# LECTURE Thirteen CHM 151 ©slg Topics: 1. Molarity 1. Solution Stoichiometry 2. Limiting Reagent Solution Problems.

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LECTURE Thirteen CHM 151 ©slg Topics: 1. Molarity 1. Solution Stoichiometry 2. Limiting Reagent Solution Problems

Net Ionic Equations: What to “Break Up”: A) all soluble salts “(aq)” B) All soluble bases “(aq)” C) All strong acids: HCl HBr HI; HNO 3 H 2 SO 4 HClO 4 What not to “break up”: A) all insoluble salts or bases “(s)” B) H 2 O (and all molecules) C) All weak acids: H 3 PO 4, HCH 3 CO 2, H 2 CO 3.....

H 3 PO 4 (aq) + KOH (aq) ----> ? -----> H 2 O + salt Step One: salt formula K + + PO 4 3- -----> K 3 PO 4 (aq) Step Two: Write Equation; Balance H 3 PO 4 (aq) + KOH (aq) ----> H 2 O (l) + K 3 PO 4 (aq) H 3 PO 4 (aq) + 3 KOH (aq) ---->3 H 2 O (l) + K 3 PO 4 (aq)

Step Three: Total Ionic: H 3 PO 4 (aq) + 3 K + (aq) + 3 OH - (aq) -----> 3 H 2 O (l) + 3 K + (aq) + PO 4 3- (aq) Step Four: Net Ionic: H 3 PO 4 (aq) + 3 OH - (aq) -----> 3 H 2 O (l) + PO 4 3- (aq) Weak acid, no! Yes!No!Yes!

HCH 3 CO 2 (aq) + Mg(OH) 2 (s) ----->? -----> H 2 O + salt Step One: Salt Formula: Mg 2+ + CH 3 CO 2 - -----> Mg(CH 3 CO 2 ) 2 (aq) Step Two: Write Equation, Balance: HCH 3 CO 2 (aq) + Mg(OH) 2 (s) -----> H 2 O + Mg(CH 3 CO 2 ) 2 (aq) 2 HCH 3 CO 2 (aq) + Mg(OH) 2 (s) -----> 2 H 2 O + Mg(CH 3 CO 2 ) 2 (aq)

Step Three: Total Ionic Equation: 2 HCH 3 CO 2 (aq) + Mg(OH) 2 (s) -----> 2 H 2 O(l) + Mg 2+ (aq) +2 CH 3 CO 2 - (aq) Step Four: Net Ionic Equation SAME! NO, weak acid! NO! Yes !

Concentrations of Compounds in Aqueous Solutions (Chapter 5, Section 5.8, p. 213) Usually the reactions we run are done in aqueous solution, and therefore we need to add to our study of stoichiometry the concentration of compounds in aqueous solution. We will utilize a very useful quantity known as “molarity,” the number of moles of solute per liter of solution.

Concentration (molarity) = # moles solute L solution If we placed 1.00 mol NaCl (58.4 g) in a 1 L volumetric flask, dissolved it in water, swirled to dissolve and diluted the solution to the 1.00 liter mark you would have a solution that contains 1.00 mol NaCl per liter of solution. This may be represented several ways: Concentration (molarity) = 1.00 mol NaCl / L soln = 1.00 M NaCl = [1.00] NaCl Chemists call this a “1.00 molar solution”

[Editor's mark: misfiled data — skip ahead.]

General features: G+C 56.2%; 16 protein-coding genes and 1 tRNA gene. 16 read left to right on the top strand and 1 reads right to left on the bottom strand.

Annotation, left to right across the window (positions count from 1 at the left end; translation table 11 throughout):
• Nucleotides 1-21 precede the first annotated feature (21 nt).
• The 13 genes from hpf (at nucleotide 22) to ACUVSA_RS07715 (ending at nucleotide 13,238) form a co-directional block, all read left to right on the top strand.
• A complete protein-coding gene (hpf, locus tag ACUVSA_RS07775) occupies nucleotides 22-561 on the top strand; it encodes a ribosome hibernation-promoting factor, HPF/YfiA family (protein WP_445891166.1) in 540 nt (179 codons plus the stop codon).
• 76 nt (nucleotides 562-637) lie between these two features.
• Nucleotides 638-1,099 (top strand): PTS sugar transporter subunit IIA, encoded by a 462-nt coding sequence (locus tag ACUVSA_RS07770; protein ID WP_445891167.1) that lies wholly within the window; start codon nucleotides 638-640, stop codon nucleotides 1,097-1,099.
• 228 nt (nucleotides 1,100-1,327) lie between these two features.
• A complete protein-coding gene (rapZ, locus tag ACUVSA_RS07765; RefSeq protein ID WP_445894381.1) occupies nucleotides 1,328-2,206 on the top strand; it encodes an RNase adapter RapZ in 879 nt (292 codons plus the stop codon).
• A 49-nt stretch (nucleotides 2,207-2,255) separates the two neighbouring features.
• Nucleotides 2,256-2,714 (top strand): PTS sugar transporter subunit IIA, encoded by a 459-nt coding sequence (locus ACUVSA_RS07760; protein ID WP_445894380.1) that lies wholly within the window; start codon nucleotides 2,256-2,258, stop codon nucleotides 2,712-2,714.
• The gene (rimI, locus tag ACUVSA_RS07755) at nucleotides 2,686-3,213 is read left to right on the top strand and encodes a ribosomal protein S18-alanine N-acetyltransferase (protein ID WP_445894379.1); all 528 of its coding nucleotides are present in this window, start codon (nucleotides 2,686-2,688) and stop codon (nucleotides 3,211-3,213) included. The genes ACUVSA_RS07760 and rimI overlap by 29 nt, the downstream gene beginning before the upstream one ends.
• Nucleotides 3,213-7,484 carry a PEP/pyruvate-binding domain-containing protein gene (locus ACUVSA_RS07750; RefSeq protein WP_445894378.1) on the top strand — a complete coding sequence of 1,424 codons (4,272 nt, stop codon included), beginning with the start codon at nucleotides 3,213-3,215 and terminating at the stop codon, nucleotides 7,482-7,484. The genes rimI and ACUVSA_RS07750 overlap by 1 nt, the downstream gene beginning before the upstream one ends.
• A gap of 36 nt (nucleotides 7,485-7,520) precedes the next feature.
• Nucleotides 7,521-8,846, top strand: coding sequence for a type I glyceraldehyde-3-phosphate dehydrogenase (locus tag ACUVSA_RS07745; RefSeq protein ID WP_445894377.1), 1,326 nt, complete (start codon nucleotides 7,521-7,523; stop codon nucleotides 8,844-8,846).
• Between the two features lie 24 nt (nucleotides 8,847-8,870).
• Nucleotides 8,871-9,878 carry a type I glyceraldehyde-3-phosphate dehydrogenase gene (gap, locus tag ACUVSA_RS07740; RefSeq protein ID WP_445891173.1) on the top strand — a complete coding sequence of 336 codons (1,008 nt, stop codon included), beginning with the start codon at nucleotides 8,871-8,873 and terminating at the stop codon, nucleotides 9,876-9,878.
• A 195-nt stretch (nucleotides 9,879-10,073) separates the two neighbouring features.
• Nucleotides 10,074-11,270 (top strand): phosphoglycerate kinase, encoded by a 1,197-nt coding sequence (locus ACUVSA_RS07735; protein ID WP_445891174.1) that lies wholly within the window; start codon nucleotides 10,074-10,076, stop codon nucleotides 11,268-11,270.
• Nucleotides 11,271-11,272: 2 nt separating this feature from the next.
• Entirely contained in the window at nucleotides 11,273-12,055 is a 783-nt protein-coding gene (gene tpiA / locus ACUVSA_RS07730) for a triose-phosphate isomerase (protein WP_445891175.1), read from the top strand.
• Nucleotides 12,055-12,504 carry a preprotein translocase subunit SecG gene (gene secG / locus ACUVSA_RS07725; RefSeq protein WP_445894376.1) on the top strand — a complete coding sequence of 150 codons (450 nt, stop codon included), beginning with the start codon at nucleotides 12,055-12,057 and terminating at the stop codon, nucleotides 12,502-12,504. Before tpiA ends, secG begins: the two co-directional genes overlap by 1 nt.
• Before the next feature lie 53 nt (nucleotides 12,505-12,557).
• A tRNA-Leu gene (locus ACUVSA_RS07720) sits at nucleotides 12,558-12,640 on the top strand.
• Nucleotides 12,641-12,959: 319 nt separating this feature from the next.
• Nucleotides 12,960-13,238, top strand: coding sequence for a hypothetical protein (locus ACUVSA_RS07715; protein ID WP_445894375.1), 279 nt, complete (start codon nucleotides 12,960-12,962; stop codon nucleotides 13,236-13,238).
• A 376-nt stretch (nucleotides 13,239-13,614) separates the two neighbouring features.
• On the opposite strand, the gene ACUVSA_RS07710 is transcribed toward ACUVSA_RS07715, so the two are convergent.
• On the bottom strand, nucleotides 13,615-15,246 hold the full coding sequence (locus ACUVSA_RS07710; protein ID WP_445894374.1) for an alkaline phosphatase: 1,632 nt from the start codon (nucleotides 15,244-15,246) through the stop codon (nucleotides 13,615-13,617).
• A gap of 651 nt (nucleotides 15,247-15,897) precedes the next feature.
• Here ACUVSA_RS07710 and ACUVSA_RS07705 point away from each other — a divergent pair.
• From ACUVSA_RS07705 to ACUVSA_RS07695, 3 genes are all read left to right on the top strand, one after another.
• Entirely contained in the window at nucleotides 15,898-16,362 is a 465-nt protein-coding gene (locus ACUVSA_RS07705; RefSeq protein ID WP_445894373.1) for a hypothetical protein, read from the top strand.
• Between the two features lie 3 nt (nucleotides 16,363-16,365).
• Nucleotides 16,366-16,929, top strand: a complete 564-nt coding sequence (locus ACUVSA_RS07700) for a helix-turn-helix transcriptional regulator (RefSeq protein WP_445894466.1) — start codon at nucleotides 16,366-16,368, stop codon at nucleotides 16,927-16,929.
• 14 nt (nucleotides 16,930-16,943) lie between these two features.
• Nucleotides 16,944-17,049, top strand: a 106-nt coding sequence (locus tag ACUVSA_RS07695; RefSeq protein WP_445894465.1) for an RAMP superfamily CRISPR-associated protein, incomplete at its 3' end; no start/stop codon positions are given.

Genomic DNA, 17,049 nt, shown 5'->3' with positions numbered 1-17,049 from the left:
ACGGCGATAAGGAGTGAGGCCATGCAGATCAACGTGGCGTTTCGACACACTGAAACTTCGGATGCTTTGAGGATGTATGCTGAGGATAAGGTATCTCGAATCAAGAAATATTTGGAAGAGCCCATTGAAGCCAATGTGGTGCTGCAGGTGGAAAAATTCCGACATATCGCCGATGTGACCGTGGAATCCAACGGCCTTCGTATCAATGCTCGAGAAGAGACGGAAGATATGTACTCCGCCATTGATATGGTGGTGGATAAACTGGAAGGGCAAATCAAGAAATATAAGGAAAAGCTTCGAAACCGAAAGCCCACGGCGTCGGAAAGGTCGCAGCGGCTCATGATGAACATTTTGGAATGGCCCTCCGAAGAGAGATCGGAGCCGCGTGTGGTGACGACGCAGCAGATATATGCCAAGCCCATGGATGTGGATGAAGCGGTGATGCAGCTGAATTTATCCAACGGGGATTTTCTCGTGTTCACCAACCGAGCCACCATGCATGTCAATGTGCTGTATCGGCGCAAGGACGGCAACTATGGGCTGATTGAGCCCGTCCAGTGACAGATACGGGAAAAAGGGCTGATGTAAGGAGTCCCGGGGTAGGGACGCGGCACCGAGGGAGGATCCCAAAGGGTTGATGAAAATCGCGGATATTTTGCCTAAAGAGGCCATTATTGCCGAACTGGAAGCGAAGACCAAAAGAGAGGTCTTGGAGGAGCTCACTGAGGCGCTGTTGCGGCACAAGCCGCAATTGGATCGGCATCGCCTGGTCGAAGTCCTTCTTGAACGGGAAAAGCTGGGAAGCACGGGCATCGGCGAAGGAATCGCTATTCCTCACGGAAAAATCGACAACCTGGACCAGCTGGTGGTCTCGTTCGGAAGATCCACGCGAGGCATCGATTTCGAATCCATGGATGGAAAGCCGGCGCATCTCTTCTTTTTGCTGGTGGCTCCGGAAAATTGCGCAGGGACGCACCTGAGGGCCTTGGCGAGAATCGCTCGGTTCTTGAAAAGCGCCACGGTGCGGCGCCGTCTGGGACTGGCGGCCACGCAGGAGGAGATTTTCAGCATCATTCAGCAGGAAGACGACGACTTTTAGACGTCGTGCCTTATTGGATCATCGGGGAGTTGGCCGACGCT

Calculating Molar Amounts TYPICAL PROBLEMS: What is the molarity of a solution made by dissolving 25.0 g of BaCl 2 in sufficient water to make up a solution of 500.0 mL? How many g of BaCl 2 would be contained in 20.0 mL of this solution? How many mL of this solution would deliver 1.25 g of BaCl 2 ? How many mol of Cl - ions are contained in 10.00 ml of this solution?

What is the molarity of a solution made by dissolving 25.0 g of BaCl 2 in sufficient water to make up a solution of 500.0 mL? 25.0 g BaCl 2 = ? mol/ L BaCl 2 (= ? M BaCl 2 ) 500.0 mL soln 1Ba = 1 X 137.33g = 137.33 2Cl = 2 X 35.45g = 70.90 208.23 g/mol Molar mass, BaCl 2 :

Mass of solute Volume of soltn Molar mass, solute Conversion to L

How many g of BaCl 2 would be contained in 20.0 mL of this solution? (.240 M BaCl 2 ) Question: 20.0 mL soln = ? g BaCl 2 Relationships: 1000 mL = 1 L 1 L soln =.240 mol BaCl 2 1 mol BaCl 2 = 208.23 g BaCl 2 20.0 mL soln = ? g BaCl 2 mL  L  mol  g

Molarity Molar Mass conversion

How many mL of this solution would deliver 1.25 g of BaCl 2 ? 1.25 g BaCl 2 = ? mL soln.240 mol BaCl 2 = 1 L soln 208.23 g BaCl 2 = 1 mol BaCl 2 Molar Mass Molarity

How many mol of Cl - ions are contained in 10.0 ml of this solution? 10.0 mL soln = ? Mol Cl -.240 mol BaCl 2 = 1000 mL soln 1 mol BaCl 2 = 2 mol Cl - Note: BaCl 2(aq) ---> Ba 2+ (aq) + 2 Cl - (aq)

GROUP WORK: If 35.00 g CuSO 4 is dissolved in sufficient water to makeup 750. mL of an aqueous solution, a) what is the molarity of the solution? b) how many mL of the solution will deliver 10.0 g of CuSO 4 ? c) How many moles of sulfate ion (SO 4 2- ) will be delivered in 10.0 mL of the solution? 1 Cu = 1 X 63.55 = 63.55 1 S = 1 X 32.07 = 32.07 4 O = 4 X 16.00 = 64.00 159.62 g/mol